Crude oil prices remained firm, after the rally in July. The front-month WTI crude oil contract gained +2.36% in the first week of August, after gaining +2.55% in the month of July. The Brent contract rose +2.54%, following a +5.22% rally in July. Profit-taking might be seen in coming weeks, in particular concerns over the production surplus are growing. Starting this month, OPEC+ will reduce output cut by 2 M bpd. That is, the alliance altogether targets to cut output by -7.7M bpd from August through to year-end, compared with -9.7M bpd from April to July. Latest survey suggests that OPEC+ has already produced more in July than in June. Three-month timespreads for the 2 crude oil benchmark have deepened into contango over the past week. The structure, which prompt prices are cheaper than later-date prices, indicates some concerns about oversupply in the near-term.
According to S&P Global Platts, OPEC+ compliance fell in July. Producers participating in the new output cut deal (effective since April 2020) reached an aggregate compliance level of 96%, down from 106% in June. The 10 OPEC members bound by quotas achieved compliance of 94%, down from 114% in June. Saudi Arabia, the largest producer in the cartel produced 8.45M bpd in July, up from 7.58M bpd in the prior month. Yet, the kingdom has continued to produce below its quota of 8.47-8.49M bpd. A number of countries continued to over-produce. For instance, Iraq’s output increased to 3.77M bpd, from June’s 3.7M bpd. This is 5% higher than the 3.59M bpd quota borne by the second largest OPEC producer. Iraq has recently pledged “made a commitment to cut oil production” in August and September, following conversation with Saudi regarding the compliance issue. Yet, we are skeptical over the commitment given its record of lacking compliance. Nigeria produced 1.56M bpd in July, down slightly from 1.58M bpd in the prior month. Yet, this is +10% above the country’s output quota of 1.412M bpd. Nigeria defended that its offshore Agbami grade should be re-categorized as condensate, rather than crude oil.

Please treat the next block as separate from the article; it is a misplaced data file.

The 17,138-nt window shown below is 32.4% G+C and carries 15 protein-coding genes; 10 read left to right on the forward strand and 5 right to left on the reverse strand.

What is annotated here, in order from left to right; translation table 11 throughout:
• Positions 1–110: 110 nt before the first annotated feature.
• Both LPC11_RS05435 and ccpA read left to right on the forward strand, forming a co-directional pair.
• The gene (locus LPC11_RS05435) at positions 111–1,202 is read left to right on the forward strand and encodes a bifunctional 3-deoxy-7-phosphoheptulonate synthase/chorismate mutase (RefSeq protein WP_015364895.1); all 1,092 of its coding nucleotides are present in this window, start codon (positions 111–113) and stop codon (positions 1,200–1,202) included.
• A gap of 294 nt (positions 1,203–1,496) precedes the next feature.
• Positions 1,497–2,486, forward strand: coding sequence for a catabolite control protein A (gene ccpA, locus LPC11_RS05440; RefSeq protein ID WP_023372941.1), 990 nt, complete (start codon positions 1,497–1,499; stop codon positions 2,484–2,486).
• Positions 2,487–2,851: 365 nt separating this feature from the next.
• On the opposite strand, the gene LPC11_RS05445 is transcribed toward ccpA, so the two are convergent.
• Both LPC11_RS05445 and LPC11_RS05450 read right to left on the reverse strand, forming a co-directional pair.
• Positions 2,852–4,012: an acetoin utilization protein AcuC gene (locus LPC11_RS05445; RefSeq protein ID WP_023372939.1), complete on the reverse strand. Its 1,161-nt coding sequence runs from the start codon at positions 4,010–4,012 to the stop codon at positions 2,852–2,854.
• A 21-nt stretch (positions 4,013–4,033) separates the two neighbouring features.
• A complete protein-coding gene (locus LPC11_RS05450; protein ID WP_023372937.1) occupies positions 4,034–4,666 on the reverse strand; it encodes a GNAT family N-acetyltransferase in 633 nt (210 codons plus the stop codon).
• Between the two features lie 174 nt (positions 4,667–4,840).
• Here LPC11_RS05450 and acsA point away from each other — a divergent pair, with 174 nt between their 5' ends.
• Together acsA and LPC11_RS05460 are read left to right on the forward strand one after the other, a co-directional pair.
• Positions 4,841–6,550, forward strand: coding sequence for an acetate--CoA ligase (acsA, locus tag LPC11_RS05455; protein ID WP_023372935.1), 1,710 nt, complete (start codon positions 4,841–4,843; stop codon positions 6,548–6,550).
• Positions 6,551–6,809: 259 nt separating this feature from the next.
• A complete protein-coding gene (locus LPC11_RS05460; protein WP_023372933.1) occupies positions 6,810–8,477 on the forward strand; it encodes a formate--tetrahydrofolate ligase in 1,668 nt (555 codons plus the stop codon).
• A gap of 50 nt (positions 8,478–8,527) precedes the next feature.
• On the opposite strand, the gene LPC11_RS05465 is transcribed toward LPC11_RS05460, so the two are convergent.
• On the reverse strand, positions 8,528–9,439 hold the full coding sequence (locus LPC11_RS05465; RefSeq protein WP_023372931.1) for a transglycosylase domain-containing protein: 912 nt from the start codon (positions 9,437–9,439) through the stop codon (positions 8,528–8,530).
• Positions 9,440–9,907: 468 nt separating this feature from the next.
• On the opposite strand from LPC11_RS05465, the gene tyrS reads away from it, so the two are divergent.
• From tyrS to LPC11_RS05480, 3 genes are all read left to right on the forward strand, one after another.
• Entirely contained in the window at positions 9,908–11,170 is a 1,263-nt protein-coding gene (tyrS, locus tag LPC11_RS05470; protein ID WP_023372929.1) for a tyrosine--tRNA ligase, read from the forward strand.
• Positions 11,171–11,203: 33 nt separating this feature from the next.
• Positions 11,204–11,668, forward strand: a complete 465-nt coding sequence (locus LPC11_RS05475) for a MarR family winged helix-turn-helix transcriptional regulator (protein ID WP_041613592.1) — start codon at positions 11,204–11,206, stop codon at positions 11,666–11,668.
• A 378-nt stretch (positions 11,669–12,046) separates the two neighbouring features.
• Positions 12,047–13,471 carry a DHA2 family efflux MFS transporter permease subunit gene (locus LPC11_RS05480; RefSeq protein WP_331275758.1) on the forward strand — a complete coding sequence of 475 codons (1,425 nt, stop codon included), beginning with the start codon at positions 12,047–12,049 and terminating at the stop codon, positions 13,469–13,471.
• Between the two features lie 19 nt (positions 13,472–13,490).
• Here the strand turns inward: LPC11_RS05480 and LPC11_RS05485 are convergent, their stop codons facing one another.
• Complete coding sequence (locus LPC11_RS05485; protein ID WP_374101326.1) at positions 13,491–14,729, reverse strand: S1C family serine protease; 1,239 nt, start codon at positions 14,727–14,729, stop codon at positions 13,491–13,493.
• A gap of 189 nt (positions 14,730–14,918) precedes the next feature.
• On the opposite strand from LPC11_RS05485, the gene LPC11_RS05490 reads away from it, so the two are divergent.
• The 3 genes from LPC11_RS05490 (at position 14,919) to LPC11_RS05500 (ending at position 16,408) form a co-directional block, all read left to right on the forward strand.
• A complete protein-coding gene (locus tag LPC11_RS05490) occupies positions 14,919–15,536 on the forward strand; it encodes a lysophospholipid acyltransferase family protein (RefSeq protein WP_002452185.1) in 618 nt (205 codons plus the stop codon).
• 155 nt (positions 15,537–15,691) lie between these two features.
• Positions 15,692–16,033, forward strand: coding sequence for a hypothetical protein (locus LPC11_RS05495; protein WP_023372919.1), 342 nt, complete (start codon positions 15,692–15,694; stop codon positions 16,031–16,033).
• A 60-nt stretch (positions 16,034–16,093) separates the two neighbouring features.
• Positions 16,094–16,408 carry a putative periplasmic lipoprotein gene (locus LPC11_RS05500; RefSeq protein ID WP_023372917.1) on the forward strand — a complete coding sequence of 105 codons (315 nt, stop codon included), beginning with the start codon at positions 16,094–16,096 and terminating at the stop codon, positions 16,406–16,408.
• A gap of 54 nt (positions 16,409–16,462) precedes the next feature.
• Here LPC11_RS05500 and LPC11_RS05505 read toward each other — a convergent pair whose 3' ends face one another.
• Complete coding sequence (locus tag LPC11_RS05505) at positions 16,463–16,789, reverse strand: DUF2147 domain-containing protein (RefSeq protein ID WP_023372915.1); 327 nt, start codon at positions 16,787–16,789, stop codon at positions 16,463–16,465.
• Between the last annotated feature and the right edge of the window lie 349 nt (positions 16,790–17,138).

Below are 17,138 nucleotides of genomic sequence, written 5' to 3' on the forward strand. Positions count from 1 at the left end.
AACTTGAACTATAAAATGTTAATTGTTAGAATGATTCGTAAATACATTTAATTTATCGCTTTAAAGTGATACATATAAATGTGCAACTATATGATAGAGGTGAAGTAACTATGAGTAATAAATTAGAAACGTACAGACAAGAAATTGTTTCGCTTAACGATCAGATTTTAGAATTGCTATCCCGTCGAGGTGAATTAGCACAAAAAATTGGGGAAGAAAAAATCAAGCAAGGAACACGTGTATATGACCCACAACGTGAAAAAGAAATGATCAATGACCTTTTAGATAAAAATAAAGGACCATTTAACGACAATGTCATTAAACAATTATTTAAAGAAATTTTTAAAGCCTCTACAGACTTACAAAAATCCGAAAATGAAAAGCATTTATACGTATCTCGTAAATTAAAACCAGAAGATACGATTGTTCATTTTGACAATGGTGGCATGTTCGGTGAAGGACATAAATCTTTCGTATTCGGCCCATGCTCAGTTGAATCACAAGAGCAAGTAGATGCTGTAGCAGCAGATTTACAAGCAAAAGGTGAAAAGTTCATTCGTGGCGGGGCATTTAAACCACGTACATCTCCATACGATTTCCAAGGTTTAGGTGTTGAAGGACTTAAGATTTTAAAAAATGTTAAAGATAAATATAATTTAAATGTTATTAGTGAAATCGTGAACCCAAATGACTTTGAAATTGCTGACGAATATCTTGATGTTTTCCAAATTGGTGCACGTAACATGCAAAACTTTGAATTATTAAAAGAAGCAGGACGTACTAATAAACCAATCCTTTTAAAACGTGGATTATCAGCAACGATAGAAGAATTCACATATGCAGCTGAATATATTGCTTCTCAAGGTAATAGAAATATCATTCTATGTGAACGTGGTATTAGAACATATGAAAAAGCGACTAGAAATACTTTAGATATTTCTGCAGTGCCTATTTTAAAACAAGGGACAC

The nine non-OPEC producers participating in the deal achieved compliance of 99% in July, up slightly from 98% in June. Russia’s output climbed higher to 8.59M bpd last month, compared with June’s 8.5M bpd and the quota of 8.492M bpd in June. Russia has been largely compliant to the quota since the new deal has taken effect in April. The rest produced less than their quotas last month.